Spatial Economics, Urban Economics, Macroeconomics, Housing
- Spatial Implications of Telecommuting, by Matt Delventhal and Andrii Parkhomenko (March 2023)
Revise & resubmit at the Review of Economic Studies
We build a quantitative spatial model in which some workers can substitute on-site effort with work done from home. Ability and propensity to telecommute vary by education and industry. We quantify our framework to match the distribution of jobs and residents across 4,502 U.S. locations. Then we simulate a permanent increase in the attractiveness of telework that leads to greater adoption of hybrid and fully remote work. To validate our model, we show that our simulation robustly predicts local changes in residents and housing prices observed 2019–2022. The rise of telework results in a rich non-monotonic pattern of reallocations of residents and jobs within and across cities. Workers who can telecommute experience welfare gains, and those who cannot suffer losses. Broader access to jobs reduces wage inequality across residential locations, and heralds a partial reversal in the spatial concentration of talent and spending power known as the "Great Divergence."
Earlier version appears in: CEPR Covid Economics, Vetted and Real-Time Papers, issue 61
Media: LA Times, The Conversation, Skift, Fast Company, WalletHub
- Homeownership, Polarization, and Inequality, by Andrii Parkhomenko (November 2022)
Revise & resubmit at the Review of Economic Studies
The rise of income inequality and job polarization have been more pronounced in large U.S. cities. I offer a new explanation: when price-rent and price-wage ratios grow faster in large cities, middle-income households increasingly cannot afford to own a house there. They move to smaller cities and the middle of the income distribution in large cities hollows out, making them more polarized and unequal. I document that (1) commuting zones with higher price growth experienced larger polarization and increase in inequality since 1980 and (2) middle-income households migrate more often to cheaper states for housing-related reasons than low- or high-income households. Using a quantitative spatial equilibrium model with tenure choice and skill heterogeneity, I find that disproportionate growth of prices relative to incomes and rents in large cities accounts for about one-half of the gap in inequality growth and polarization between large and small cities.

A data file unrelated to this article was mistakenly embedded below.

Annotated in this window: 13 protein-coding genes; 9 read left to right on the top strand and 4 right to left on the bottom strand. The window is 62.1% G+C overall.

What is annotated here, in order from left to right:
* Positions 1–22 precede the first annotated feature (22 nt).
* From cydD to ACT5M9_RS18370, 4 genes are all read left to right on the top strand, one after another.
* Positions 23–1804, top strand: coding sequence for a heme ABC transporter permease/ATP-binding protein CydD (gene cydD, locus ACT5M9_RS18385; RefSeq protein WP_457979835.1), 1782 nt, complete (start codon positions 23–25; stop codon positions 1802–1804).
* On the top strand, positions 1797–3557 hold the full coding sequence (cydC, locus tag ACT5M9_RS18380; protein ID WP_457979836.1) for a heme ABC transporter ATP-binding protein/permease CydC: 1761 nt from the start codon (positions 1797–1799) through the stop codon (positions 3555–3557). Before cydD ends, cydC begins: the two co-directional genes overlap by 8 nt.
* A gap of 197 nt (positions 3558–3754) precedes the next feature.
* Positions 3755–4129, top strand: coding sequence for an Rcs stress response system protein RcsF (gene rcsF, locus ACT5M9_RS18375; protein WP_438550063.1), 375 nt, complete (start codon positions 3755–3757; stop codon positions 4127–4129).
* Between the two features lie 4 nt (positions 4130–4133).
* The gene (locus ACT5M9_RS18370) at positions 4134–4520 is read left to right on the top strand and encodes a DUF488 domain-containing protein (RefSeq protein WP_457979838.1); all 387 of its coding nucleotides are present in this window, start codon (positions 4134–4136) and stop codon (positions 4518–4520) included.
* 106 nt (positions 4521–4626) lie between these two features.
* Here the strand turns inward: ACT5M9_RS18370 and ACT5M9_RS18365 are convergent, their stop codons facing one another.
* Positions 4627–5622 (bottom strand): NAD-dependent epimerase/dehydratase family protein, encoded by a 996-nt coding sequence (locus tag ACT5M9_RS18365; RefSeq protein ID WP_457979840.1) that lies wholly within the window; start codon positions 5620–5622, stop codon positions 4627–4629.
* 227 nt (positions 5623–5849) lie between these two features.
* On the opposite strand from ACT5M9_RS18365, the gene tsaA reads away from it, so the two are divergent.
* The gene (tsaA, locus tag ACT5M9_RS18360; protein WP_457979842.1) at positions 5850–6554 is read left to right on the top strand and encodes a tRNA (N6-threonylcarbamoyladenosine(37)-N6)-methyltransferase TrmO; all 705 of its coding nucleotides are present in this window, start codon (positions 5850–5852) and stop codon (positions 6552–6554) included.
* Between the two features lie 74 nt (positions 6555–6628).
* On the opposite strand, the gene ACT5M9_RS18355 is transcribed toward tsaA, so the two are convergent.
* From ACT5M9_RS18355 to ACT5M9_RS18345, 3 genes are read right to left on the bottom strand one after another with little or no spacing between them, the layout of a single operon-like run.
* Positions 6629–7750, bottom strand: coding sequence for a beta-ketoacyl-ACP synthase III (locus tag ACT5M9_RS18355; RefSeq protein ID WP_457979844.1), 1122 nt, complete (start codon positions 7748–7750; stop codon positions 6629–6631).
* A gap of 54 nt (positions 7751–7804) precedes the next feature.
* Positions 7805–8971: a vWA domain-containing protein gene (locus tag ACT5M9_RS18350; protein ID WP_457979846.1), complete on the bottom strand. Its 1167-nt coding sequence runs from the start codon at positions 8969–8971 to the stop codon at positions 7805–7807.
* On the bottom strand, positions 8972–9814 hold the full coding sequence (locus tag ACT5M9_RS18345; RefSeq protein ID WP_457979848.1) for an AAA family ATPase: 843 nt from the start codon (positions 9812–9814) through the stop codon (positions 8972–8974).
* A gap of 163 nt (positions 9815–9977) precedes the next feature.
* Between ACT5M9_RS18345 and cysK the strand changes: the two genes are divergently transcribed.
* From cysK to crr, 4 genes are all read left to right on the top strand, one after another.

- Faster, Taller, Better: Transit Improvements and Land Use Policies, by Liming Chen, Rana Hasan, Yi Jiang, and Andrii Parkhomenko (October 2023)
Revise & resubmit at the Journal of Development Economics
We study the interaction between transit improvements and land use policies, an issue of growing policy importance. Bengaluru, one of the India's largest cities, inaugurated a metro system in 2011 but has extremely low building heights, even near metro stations. We build a rich dataset and a quantitative spatial model where heterogeneous workers choose among different commuting modes. We find that the metro increases citywide output and welfare, even net of costs. However, the net gains are several times larger when height limits are relaxed near stations (transit-oriented development). Moreover, transit-oriented development and construction of the metro are complementary policies.